As she did in the first book of this trilogy, The Secret River, Kate Grenville delves into her family history to recreate Sarah Thornhill. Sarah is the youngest child of William Thornhill, the central character in The Secret River, who was shipped to Australia as a convict and eventually made a decent life for his family.
Sarah grows up in ignorant bliss of the troubles that took place between her father and the local Aboriginals, her eyes firmly set on the handsome Jack Langland. The lovers’ happy future seems certain until Sarah’s father refuses to allow her to wed the half-black Jack.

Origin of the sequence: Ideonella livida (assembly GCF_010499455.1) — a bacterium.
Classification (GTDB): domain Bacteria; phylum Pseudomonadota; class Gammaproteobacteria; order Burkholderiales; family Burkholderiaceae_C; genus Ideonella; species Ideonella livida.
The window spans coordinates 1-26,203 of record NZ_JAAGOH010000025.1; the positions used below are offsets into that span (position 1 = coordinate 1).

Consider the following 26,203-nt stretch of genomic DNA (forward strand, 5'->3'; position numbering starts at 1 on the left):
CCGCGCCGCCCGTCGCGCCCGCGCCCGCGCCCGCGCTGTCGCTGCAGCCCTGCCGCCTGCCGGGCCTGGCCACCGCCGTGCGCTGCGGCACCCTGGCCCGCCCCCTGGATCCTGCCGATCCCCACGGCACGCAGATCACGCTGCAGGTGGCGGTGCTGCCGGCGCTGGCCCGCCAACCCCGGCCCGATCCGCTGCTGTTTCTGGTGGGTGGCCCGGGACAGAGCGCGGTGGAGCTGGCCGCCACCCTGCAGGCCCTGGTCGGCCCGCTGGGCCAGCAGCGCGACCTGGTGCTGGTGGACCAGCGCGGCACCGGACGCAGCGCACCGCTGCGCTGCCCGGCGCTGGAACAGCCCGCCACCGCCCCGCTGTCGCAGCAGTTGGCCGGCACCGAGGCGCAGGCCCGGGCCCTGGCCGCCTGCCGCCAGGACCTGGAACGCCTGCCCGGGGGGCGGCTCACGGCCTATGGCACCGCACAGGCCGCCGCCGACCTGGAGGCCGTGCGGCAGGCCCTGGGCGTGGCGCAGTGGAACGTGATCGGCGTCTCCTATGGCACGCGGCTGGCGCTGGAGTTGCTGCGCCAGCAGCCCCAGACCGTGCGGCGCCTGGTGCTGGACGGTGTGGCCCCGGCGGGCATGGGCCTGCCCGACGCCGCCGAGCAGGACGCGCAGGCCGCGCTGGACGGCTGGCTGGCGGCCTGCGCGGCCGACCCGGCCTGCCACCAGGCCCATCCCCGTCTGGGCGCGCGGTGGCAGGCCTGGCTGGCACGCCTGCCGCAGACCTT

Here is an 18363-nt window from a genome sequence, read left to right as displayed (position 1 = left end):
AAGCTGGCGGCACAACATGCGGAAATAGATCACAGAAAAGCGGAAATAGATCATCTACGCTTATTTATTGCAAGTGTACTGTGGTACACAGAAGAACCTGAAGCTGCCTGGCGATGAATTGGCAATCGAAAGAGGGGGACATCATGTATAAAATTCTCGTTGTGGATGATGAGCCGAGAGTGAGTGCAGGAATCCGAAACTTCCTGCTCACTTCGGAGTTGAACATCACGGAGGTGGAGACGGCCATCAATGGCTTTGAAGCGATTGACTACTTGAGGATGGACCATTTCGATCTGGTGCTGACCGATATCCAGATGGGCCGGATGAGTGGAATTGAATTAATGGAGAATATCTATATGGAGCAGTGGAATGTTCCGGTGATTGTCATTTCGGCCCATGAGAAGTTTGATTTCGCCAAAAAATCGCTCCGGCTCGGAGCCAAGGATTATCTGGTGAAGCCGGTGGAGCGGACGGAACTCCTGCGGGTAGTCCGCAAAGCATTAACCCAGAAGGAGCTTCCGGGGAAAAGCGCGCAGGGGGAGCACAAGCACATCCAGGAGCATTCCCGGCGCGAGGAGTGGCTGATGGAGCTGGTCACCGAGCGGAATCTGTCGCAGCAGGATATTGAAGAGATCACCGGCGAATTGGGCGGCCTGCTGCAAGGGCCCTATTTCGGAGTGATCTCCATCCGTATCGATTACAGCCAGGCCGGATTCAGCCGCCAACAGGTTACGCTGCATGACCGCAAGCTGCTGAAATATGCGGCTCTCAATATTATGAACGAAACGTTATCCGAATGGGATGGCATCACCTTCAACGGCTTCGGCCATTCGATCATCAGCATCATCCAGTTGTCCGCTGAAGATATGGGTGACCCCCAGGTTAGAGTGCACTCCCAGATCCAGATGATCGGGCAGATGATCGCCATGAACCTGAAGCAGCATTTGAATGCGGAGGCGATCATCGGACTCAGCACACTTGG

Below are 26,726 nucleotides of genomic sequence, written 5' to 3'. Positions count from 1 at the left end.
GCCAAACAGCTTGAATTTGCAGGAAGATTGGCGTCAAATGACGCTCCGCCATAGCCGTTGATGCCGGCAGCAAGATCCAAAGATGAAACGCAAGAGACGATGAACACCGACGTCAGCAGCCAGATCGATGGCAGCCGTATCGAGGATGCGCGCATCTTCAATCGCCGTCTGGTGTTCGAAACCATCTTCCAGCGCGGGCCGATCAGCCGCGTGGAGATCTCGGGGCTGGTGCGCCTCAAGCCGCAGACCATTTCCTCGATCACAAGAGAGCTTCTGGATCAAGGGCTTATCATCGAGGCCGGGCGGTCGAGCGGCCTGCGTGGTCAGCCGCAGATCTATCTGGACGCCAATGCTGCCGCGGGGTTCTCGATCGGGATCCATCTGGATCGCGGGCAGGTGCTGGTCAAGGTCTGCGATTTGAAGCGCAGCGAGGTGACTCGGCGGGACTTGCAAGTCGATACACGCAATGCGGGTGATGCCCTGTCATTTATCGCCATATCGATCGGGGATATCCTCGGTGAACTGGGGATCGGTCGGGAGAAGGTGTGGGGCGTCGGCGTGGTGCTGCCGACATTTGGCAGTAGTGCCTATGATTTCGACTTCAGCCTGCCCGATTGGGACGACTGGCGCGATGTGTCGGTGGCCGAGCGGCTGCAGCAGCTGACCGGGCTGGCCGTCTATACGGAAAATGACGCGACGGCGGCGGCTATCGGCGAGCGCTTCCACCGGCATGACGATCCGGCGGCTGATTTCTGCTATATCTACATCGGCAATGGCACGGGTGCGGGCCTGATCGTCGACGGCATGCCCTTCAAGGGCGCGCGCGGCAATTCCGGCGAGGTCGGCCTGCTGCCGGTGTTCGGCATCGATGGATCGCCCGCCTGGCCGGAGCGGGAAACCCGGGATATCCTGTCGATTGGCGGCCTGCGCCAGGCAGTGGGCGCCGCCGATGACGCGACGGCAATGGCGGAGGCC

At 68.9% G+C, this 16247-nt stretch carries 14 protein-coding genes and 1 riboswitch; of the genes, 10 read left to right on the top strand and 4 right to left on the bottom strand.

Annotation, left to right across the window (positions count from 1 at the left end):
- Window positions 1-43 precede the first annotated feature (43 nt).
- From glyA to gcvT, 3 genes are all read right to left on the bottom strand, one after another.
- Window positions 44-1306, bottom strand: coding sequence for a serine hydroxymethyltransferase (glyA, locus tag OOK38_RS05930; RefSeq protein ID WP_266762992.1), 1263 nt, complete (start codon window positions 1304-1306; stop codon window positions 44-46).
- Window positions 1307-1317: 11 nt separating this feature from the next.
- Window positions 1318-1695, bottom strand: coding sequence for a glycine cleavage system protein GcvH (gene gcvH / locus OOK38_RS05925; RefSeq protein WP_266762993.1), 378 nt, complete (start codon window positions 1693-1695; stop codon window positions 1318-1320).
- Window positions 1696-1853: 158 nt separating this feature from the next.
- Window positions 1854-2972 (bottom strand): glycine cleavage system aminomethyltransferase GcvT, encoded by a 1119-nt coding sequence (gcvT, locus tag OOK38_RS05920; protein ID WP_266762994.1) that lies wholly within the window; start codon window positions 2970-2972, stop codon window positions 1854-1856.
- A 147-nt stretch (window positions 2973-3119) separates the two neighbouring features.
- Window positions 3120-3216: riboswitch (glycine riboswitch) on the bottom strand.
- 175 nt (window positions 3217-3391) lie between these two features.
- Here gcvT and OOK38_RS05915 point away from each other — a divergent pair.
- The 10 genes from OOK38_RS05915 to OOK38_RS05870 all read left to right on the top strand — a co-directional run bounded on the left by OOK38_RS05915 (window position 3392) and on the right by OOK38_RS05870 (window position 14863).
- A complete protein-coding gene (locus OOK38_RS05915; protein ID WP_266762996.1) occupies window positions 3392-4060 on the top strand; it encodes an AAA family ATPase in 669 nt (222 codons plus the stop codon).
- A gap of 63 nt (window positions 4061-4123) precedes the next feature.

Jack returns to sea, and a devastated Sarah eventually marries Irish immigrant, John Daunt. The author sharply evokes the hardship of life on a new settlement, the marriage taking unexpected turns for both Sarah and the reader and building to the heart-breaking moment when Sarah discovers the true reason for her father’s refusal of marriage to Jack.
The only very minor gripe I had was with the end of the story. Whilst Sarah’s journey to New Zealand, in an attempt to make amends for the sins of her family, worked for the story, it did not work too well for me in terms of character.
Despite this, I felt Kate Grenville captured the voice of the headstrong, passionate and illiterate Sarah perfectly. This is a tender portrait of a young woman caught up in the turbulent period of the birth of a nation and, coupled with the author’s stunning prose, I would highly recommend Sarah Thornhill.